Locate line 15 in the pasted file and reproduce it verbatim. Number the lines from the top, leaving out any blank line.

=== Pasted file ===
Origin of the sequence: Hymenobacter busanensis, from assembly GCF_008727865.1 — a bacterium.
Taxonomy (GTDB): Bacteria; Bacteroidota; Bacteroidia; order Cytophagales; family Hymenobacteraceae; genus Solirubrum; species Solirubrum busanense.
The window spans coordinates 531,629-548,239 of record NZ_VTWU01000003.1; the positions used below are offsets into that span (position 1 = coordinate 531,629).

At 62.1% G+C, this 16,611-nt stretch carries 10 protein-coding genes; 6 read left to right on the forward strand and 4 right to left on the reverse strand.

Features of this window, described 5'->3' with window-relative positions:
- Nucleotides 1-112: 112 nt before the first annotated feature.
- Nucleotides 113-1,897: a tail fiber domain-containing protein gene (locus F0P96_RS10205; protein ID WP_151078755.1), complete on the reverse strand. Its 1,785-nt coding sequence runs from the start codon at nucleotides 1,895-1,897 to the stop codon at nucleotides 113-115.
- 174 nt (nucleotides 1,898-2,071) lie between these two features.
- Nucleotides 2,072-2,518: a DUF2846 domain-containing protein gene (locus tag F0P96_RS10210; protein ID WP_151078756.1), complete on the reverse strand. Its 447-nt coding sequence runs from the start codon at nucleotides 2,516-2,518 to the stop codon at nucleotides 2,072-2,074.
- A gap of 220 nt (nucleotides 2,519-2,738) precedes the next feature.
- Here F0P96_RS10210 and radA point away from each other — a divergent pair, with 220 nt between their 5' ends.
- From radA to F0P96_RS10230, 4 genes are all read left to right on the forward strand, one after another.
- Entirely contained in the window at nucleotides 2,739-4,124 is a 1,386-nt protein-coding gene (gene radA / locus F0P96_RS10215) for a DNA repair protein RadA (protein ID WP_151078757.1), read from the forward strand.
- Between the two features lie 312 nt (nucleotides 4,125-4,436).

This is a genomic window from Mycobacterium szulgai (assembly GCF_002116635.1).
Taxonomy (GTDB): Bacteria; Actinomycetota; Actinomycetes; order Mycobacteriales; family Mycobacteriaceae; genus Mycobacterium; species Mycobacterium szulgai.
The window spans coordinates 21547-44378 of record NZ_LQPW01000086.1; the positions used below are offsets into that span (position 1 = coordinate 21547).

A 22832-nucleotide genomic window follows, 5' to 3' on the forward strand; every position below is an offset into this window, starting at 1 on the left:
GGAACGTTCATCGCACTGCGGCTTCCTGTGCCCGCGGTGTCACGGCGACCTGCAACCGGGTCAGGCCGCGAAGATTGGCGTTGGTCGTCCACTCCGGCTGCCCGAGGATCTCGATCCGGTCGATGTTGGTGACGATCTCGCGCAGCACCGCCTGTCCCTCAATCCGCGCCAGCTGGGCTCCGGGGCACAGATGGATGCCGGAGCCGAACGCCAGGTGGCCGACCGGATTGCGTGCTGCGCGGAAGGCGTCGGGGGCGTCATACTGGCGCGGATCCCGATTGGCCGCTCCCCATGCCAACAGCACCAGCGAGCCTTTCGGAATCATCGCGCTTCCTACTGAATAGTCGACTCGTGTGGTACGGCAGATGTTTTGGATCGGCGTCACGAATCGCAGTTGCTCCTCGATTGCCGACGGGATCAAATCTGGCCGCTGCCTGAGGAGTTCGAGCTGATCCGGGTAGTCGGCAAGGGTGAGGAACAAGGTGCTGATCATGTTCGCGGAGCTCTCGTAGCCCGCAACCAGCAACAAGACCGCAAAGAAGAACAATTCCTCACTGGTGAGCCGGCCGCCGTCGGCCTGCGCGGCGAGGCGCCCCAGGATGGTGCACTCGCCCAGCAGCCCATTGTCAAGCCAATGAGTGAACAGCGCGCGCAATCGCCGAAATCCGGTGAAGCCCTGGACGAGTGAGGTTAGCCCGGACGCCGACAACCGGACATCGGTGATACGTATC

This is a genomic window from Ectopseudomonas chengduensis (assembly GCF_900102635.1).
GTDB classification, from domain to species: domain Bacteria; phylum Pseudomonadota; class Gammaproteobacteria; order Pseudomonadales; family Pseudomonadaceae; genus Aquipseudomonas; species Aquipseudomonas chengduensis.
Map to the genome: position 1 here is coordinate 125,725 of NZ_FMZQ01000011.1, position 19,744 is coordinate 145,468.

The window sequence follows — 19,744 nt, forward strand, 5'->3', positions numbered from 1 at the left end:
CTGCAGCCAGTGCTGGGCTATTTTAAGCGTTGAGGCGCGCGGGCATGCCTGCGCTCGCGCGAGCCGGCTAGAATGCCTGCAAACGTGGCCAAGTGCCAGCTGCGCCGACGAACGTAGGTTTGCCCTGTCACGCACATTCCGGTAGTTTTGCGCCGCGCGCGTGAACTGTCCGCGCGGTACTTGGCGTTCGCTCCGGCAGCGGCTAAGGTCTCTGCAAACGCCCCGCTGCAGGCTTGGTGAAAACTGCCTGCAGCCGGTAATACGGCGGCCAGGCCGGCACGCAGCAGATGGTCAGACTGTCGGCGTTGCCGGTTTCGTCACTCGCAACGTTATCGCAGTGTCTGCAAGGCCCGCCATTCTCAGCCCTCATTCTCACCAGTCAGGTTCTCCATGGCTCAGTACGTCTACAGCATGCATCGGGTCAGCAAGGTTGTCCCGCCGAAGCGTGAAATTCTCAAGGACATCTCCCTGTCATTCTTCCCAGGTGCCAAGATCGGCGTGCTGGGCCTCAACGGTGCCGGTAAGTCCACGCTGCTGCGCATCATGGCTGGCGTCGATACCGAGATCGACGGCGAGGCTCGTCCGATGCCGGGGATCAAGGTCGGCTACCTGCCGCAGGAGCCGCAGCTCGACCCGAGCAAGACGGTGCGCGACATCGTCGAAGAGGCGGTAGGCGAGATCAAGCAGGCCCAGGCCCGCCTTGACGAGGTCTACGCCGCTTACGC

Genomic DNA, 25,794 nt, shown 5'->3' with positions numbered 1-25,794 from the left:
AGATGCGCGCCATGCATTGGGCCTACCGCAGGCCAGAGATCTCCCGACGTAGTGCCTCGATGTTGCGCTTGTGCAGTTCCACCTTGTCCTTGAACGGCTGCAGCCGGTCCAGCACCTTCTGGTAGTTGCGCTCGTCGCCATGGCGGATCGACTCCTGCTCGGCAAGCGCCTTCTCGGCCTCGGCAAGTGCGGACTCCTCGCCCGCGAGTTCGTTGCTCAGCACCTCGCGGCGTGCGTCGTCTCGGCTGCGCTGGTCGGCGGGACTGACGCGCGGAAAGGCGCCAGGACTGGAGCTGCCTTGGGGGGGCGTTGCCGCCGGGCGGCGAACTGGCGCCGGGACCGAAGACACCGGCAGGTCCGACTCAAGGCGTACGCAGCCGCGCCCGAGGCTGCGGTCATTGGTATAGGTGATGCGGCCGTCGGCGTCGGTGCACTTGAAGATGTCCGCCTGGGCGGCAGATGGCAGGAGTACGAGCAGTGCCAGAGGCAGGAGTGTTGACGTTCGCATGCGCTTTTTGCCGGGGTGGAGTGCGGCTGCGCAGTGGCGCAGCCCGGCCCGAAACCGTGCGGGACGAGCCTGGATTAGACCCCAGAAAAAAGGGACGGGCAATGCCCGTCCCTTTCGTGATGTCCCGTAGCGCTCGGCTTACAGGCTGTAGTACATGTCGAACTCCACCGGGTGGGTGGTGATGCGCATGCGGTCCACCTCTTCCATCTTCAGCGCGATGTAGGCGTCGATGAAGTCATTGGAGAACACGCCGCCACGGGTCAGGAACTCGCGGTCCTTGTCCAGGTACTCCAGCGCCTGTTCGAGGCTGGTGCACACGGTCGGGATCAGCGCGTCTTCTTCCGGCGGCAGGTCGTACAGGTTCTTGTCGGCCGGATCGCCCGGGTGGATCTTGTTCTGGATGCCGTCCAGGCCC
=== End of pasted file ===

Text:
This is a genomic window from Mycobacterium szulgai (assembly GCF_002116635.1).